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Tonight is poetry night at the White House, and the presence of hip hop artist Common has drawn criticism beyond the usual conservative din. Speaking to ABC News on Wednesday, Dave Jones, president of the New Jersey State Trooper Fraternal Assn., said that an administration official called him to find out more about his objections to the artist’s appearance at the event, and was surprised that the official did not know about the background of Assata Shakur, the subject of his song, “A Song for Assata.”

“She’s a domestic terrorist who wrapped her criminality and her abhorrent anti social behavior in a cause to try to disguise her disgust for America in this make believe 1960s radicalism,” Jones told ABC News. “In 1973 she executed Trooper Werner Foerster with his own gun after he was already shot and didn’t represent a threat to anyone. And after she shot him she kicked him in the head to the point that hours later after he was picked up his brain was still part of the remnants on her shoe.”

Common, aka Lonnie Rashid Lynn Jr., has commented on his Twitter page. His supporters have said that his music is a reflection of the frustration among African American men — not an endorsement of violence against police. He’s also hardly seen as a “gangsta” rapper, having collaborated with the Jonas Brothers and created works regarded as “conscious” rapper.

Updated: Per ABC News, White House spokesman Jay Carney said today, “The president does not support and opposes the kind of lyrics that has been written about.”

He added that Obama “does not think that that is the sum total of this particular artist’s work which has been recognized by a lot of mainstream organizations and ‘fair and balanced’ organizations like Fox News, which described his music as positive.”

Russell Simmons sent a Tweet this morning: “My man @Common is one of greatest poets the generation has ever known!”

Simmons also told Global Grind, in responding to Sean Hannity’s criticism, “Common is a sweet guy, a progressive guy, he’s what Hannity would call a soft ass liberal, he ain’t a gangster like Hannity, he’s not a sexist or racist like Hannity, he’s just a sweet, loving person. So it’s ironic that a person like Sean Hannity, who I like, would say something like that about Common.”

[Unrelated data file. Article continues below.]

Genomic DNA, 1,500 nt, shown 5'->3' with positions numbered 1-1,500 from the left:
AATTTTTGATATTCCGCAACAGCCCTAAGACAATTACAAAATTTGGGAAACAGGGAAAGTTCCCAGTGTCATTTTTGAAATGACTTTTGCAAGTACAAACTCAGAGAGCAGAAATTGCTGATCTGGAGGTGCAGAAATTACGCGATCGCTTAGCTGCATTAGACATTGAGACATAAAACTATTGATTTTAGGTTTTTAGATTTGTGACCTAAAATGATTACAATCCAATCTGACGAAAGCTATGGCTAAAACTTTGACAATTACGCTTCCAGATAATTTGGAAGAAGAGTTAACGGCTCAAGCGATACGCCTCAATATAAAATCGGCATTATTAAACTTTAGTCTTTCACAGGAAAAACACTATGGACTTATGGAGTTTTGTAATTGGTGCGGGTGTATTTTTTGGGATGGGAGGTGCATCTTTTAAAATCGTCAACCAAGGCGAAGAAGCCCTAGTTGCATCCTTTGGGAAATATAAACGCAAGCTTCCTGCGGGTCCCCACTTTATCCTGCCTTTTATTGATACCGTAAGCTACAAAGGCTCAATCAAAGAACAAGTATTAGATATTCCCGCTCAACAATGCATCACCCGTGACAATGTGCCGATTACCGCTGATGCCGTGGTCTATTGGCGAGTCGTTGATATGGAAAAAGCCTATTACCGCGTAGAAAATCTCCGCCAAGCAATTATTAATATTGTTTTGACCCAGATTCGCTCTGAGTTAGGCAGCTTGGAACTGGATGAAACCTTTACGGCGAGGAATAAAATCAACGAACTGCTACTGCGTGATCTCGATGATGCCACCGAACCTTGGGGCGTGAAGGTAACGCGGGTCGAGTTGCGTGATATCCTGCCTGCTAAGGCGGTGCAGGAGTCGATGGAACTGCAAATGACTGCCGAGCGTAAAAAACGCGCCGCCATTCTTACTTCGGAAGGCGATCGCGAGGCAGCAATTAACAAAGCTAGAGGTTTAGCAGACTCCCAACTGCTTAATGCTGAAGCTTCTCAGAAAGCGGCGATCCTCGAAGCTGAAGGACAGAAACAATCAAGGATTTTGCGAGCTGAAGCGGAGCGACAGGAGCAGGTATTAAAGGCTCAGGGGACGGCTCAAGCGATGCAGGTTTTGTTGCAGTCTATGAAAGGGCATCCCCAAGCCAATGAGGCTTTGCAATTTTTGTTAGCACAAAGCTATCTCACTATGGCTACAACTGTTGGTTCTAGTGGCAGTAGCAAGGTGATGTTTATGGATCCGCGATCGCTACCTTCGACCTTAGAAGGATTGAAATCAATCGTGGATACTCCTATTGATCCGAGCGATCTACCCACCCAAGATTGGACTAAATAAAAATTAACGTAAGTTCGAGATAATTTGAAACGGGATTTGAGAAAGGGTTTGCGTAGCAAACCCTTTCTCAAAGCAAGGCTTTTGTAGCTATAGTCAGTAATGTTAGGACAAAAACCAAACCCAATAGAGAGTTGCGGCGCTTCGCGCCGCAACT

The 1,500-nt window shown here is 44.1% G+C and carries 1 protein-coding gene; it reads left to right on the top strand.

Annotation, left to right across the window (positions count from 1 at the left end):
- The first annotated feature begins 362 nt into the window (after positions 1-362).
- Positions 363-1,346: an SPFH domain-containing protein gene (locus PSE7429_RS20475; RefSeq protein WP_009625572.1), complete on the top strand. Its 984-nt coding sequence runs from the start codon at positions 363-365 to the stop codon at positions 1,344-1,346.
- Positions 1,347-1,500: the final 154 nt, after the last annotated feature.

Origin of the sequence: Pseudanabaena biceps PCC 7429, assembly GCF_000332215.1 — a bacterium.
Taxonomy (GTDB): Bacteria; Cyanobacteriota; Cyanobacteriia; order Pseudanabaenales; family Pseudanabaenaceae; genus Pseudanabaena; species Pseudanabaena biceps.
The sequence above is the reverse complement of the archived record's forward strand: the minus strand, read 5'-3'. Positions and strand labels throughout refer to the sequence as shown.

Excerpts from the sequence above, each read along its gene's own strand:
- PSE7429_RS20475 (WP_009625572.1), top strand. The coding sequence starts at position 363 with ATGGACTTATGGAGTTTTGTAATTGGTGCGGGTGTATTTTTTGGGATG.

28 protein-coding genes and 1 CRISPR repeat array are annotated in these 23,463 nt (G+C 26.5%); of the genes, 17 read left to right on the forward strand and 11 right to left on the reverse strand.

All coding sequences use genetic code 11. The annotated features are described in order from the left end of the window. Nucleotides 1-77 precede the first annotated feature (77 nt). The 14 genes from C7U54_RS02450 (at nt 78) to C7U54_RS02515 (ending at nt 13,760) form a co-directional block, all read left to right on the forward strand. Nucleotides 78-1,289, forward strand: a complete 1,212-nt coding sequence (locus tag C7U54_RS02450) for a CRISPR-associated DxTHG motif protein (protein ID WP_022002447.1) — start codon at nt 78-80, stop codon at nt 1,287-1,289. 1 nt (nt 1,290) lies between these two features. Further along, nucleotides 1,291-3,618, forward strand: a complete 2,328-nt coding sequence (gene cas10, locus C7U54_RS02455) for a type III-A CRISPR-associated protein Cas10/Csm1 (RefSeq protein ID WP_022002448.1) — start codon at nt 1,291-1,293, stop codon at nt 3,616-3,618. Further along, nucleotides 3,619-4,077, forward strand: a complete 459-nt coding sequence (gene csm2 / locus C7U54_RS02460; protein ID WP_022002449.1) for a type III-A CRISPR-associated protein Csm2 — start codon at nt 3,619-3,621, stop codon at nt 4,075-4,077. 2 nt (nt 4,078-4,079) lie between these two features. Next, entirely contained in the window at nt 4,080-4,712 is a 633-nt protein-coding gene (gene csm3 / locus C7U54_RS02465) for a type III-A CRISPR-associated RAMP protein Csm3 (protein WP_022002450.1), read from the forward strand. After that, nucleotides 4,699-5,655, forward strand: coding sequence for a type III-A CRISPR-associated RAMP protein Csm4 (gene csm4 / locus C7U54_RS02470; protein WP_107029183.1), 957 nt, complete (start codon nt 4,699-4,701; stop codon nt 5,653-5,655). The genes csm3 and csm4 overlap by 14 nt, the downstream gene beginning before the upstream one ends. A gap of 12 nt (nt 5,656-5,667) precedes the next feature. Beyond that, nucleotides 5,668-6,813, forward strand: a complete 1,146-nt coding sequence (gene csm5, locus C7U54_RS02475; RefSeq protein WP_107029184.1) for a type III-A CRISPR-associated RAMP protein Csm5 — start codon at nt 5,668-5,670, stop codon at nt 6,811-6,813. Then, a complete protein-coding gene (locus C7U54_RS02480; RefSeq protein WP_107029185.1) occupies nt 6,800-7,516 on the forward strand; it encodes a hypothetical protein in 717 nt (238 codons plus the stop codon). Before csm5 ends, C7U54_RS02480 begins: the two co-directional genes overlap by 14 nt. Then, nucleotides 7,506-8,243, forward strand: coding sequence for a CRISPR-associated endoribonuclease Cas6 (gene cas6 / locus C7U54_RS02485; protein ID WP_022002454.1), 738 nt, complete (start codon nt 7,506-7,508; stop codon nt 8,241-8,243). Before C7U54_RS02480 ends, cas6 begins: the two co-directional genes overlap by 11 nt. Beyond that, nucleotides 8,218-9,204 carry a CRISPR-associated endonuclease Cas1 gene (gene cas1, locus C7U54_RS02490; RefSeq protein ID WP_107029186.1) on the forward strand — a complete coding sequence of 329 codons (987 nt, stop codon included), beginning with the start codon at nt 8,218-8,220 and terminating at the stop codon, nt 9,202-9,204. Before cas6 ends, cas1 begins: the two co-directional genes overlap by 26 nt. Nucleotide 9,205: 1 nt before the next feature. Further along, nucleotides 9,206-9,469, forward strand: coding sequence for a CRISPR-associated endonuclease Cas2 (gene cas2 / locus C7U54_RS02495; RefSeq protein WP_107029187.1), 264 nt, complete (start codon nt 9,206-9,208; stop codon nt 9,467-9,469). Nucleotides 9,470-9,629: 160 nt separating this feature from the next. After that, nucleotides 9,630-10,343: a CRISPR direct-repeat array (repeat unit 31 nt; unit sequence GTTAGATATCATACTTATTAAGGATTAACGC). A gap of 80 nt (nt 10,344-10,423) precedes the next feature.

“When it comes to the gangster thing, Common doesn’t want to go to war, but Hannity is quick to go to war and blow up sh*t,” he continued, “So Hannity is more racist, sexist, homophobic and gangster than Common and for Hannity to call Common a gangster, is the pot calling the kettle black.”

Power Couple Split: The Los Angeles Times delves into the reasons behind the Schwarzenegger-Shriver separation. “While many friends said they were surprised by the announcement, two distinctly different narratives were emerging Tuesday about the breakup.

“Some close to Schwarzenegger spoke of a loving marriage that slowly broke apart over time. Friends of Shriver portrayed her as trapped for years in an unhappy relationship that reached a breaking point after the deaths of her parents and a difficult transition back to private life.”

At an event on Tuesday night, Schwarzenegger, speaking at the Skirball Center, said, “I want to take a moment to acknowledge and thank our many friends and family for the tremendous amount of support and love that you have given us in the last 24 hours,” Schwarzenegger said, adding that he had spoken to Shriver an hour earlier.

“We both love each other very much … and we are taking it one day at a time.”

Astin’s Part: Sean Astin is endorsing Dan Adler, an entertainment industry executive running for Jane Harman’s old congressional seat. Astin, star of the movie “Rudy,” also is serving as Adler’s campaign manager, and even appears in a whimsical spot that cites the football pic. Adler faces tough competition in Tuesday’s election from two Democratic vets, Debra Bowen and Janice Hahn.